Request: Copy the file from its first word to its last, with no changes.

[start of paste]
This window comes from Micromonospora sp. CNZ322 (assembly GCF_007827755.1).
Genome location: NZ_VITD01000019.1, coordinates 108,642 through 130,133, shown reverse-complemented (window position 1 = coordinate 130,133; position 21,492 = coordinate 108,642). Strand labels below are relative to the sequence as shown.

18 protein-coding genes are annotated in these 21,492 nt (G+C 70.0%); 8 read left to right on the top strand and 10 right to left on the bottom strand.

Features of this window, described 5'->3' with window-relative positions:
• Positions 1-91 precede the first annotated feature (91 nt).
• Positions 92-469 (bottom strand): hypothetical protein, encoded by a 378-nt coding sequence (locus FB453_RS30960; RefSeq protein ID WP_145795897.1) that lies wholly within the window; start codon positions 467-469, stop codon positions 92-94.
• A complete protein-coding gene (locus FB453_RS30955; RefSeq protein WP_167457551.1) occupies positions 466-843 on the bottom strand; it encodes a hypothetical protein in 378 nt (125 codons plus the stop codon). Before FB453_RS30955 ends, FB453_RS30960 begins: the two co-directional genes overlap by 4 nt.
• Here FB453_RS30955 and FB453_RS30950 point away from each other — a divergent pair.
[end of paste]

This window comes from Micromonospora sp. CNZ322 (assembly GCF_007827755.1).
Genome location: NZ_VITD01000019.1, coordinates 108,642 through 130,133, shown reverse-complemented (window position 1 = coordinate 130,133; position 21,492 = coordinate 108,642). Strand labels below are relative to the sequence as shown.

18 protein-coding genes are annotated in these 21,492 nt (G+C 70.0%); 8 read left to right on the top strand and 10 right to left on the bottom strand.

Features of this window, described 5'->3' with window-relative positions:
• Positions 1-91 precede the first annotated feature (91 nt).
• Positions 92-469 (bottom strand): hypothetical protein, encoded by a 378-nt coding sequence (locus FB453_RS30960; RefSeq protein ID WP_145795897.1) that lies wholly within the window; start codon positions 467-469, stop codon positions 92-94.
• A complete protein-coding gene (locus FB453_RS30955; RefSeq protein WP_167457551.1) occupies positions 466-843 on the bottom strand; it encodes a hypothetical protein in 378 nt (125 codons plus the stop codon). Before FB453_RS30955 ends, FB453_RS30960 begins: the two co-directional genes overlap by 4 nt.
• Here FB453_RS30955 and FB453_RS30950 point away from each other — a divergent pair.